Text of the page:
Mammoth, meteorite to go on auction in France

21st March 2007, Comments 0 comments

PARIS, March 20, 2007 (AFP) - The skeleton of a Siberian mammoth dating back some 15,000 years and a meteorite from Russia go on auction in Paris next month in the first such sale of curiosities from paleontogy, Christie's auction house said Tuesday.

PARIS, March 20, 2007 (AFP) - The skeleton of a Siberian mammoth dating back some 15,000 years and a meteorite from Russia go on auction in Paris next month in the first such sale of curiosities from paleontogy, Christie's auction house said Tuesday.

The skeletons of a woolly rhinoceros and of a cave bear along with rare bird and fish fossils are also to go under the hammer during the April 16 auction in Paris.

The complete skeleton of the mammoth, with its impressive tusks, stands at 3.8 metres (12.5 feet) and measures over 4.8 metres in length. Its estimated value is between 150,000 euros (199,400 dollars) and 180,000 euros.

The skeleton of the woolly rhinoceros, from 10,000 years ago, is expected to fetch up to 65,000 euros while the bear is valued at between 20,000 and 25,000 euros.

A 150-kilogramme (331-pound) meteorite from Russia containing semi-precious stones and showing rare marks of its entry into the atmosphere is up for grabs, valued at between 90,000 and 120,000 euros.

Also from Russia at the Christie's auction will be a private collection of trilobites, or fossils of arthropods, dating from 400 million years ago.

The fossil of an angel fish dating back 50 million years and one of only five known examples of the species in the world will be offered for sale for some 50,000 to 80,000 euros.

It is the last such fossil in private hands, from the collection of veterinarian Jean Bouhanna.

A rare bezoar, a pearl that forms in the stomach of certain herbivores, valued at up to 25,000 euros also goes under the hammer.

'French Spring' cultural festival to bloom in Latvia

RIGA, March 20, 2007 (AFP) - Latvia will usher in spring on Wednesday with the opening of a season-long festival celebrating the rich culture of France.

The three-month-long event will kick off with an exhibition at Latvia's National Art Museum in Riga of Fauvist paintings from the early 1900s, on loan from the Bordeaux Art Museum.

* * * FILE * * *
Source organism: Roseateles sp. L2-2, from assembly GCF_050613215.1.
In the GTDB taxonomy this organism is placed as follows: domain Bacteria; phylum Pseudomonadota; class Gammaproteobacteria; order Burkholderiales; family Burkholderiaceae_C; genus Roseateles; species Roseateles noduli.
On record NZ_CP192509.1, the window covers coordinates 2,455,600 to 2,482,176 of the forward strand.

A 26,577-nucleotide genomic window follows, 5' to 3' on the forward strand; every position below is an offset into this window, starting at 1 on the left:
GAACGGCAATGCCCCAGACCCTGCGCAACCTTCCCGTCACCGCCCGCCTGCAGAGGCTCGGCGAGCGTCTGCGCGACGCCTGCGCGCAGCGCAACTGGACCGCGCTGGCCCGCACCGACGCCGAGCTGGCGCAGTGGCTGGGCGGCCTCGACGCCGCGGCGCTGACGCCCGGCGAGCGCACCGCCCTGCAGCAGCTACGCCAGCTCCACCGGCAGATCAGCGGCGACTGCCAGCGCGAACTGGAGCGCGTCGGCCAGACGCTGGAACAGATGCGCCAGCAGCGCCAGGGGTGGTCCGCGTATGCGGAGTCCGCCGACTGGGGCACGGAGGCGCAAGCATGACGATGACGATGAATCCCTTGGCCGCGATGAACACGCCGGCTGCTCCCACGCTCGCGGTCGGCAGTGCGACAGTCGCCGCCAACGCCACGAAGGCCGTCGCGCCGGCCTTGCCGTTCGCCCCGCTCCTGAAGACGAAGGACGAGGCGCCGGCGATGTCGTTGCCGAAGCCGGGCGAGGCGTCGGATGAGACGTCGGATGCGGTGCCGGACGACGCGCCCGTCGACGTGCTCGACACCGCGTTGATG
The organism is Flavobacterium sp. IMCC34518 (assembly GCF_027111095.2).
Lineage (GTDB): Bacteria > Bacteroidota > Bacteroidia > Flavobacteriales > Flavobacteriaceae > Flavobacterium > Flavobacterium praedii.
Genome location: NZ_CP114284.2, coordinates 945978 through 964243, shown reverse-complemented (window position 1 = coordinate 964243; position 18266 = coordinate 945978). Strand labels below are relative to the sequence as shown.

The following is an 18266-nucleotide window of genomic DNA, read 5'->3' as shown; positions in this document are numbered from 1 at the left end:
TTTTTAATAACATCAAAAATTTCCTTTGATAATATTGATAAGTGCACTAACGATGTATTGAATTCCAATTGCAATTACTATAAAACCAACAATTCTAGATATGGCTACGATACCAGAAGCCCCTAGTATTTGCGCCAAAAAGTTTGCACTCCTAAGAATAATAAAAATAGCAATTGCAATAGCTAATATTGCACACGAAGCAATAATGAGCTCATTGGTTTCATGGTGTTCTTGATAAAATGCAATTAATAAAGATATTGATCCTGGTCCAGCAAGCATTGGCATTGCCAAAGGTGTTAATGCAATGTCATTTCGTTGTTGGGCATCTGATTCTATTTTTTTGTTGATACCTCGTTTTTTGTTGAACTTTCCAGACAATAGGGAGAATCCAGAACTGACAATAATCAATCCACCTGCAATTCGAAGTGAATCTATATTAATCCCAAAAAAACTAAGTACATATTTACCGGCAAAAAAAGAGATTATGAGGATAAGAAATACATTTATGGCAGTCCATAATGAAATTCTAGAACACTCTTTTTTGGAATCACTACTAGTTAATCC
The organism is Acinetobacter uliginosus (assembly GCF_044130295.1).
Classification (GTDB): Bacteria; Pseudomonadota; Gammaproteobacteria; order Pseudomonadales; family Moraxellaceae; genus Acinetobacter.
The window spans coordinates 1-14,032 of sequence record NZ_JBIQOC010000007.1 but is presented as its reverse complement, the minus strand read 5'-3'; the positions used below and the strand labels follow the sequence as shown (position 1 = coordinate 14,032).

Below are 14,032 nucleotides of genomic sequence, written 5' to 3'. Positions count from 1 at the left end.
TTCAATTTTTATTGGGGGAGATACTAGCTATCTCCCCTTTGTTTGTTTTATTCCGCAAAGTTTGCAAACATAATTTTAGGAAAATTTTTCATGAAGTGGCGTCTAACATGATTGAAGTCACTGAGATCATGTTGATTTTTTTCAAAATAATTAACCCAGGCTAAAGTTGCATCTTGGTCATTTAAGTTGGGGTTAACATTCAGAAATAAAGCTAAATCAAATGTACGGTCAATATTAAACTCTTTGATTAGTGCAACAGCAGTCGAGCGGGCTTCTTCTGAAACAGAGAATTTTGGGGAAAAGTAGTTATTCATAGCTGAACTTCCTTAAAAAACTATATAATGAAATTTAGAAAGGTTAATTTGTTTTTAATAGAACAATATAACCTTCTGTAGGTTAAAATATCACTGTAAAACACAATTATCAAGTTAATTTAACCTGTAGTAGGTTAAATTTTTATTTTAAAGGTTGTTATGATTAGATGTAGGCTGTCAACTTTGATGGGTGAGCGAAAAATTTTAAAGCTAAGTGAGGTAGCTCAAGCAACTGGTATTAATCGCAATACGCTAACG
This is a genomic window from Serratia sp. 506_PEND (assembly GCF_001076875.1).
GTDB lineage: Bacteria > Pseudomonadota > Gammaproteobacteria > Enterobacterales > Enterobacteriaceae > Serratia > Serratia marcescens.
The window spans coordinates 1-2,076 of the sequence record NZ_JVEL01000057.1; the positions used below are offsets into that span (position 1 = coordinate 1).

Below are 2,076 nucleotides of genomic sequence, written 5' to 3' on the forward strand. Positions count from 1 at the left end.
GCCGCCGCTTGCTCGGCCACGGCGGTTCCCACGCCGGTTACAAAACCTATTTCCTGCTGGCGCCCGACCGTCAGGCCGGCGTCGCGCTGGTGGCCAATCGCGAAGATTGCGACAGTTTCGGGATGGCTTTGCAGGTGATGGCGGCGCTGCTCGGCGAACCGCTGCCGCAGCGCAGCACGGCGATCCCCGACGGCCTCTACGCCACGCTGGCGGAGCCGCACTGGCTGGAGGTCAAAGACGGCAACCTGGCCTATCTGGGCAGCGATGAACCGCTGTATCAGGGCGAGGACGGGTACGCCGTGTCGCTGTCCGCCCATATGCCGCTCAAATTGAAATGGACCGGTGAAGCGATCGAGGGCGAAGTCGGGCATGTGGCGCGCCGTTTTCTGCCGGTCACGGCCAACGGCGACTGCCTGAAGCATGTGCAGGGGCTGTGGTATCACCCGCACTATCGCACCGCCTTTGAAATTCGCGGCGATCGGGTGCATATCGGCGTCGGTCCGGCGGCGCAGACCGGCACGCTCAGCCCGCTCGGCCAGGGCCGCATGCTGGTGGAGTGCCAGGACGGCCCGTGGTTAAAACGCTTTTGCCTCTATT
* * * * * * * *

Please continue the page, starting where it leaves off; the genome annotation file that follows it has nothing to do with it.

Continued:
On Wednesday evening, French conductor Patrick Souillot will lead the Latvian Symphony Orchestra and State Academic Choir in a performance of Hector Berlioz's "La Damnation de Faust" at the National Theatre.

"The festival will give a special stimulus to our relations. It will allow a wide public of both countries -- professionals, artists and media specialists -- to get to know each other, our creativity and our cultural heritage," French ambassador to Latvia Andre-Jean Libourel told AFP.

The opening events will be attended by a number of dignitaries from France, including National Assembly President Patrick Ollier and former prime minister Alan Juppe, who is mayor of Bordeaux, which is a twin city with Riga.

Riga Mayor Janis Birks will be inducted into the Bordeaux Wine Council, which promotes and educates people around the world about wines from Bordeaux.

"French Spring", which will last until June 21, is France's way of repaying Latvia for the "Astonishing Latvia" festival that last year travelled the length and breadth of France and featured an exhibition of 'speaking stones' -- interactive presentations of various aspects of Latvian culture.

More than 200 events featuring French artists specialising in everything from gastronomy to art history and even circus arts, will perform in Riga and other larger towns and cities.

The festival is the largest French cultural festival ever organised in northern Europe, according to the website of the French Foreign Ministry, which is one of the main organisers of the event.

In addition to cultural events, "French Spring" will feature a programme of business seminars, aimed at bringing more French investors into Latvia, and will seek to promote scientific ties between the two countries.

Copyright AFP

Subject: French news

0 Comments To This Article